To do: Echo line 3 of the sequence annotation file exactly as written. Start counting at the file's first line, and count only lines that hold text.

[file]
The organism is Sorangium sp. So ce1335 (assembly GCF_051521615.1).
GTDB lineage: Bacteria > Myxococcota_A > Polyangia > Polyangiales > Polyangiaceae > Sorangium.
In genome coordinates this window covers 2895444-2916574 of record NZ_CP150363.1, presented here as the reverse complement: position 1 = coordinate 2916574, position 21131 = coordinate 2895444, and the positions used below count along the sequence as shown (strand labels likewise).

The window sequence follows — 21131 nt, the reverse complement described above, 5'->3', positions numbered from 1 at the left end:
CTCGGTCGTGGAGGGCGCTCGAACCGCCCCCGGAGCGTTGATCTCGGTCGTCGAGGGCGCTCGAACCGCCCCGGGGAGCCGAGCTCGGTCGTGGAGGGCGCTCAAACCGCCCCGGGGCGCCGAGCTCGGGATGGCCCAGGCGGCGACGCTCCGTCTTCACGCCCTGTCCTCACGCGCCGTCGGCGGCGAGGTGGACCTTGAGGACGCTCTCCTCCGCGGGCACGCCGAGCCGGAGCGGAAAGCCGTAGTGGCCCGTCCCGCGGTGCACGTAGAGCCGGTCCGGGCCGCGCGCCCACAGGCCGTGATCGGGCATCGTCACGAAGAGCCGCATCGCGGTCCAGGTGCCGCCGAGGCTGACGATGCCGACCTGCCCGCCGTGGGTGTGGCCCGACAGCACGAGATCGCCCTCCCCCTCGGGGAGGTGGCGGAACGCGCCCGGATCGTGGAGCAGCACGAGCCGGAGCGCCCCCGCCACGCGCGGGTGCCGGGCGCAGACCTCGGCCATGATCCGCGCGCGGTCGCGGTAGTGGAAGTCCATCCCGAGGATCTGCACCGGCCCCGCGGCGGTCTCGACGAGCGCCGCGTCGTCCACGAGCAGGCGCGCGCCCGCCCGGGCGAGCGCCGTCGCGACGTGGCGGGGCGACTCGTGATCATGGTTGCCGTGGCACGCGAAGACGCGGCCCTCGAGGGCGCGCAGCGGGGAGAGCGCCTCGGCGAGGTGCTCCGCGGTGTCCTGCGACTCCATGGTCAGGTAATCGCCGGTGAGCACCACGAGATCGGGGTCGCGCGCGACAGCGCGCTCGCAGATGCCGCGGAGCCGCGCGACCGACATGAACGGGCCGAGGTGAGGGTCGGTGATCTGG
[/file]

In genome coordinates this window covers 2895444-2916574 of record NZ_CP150363.1, presented here as the reverse complement: position 1 = coordinate 2916574, position 21131 = coordinate 2895444, and the positions used below count along the sequence as shown (strand labels likewise).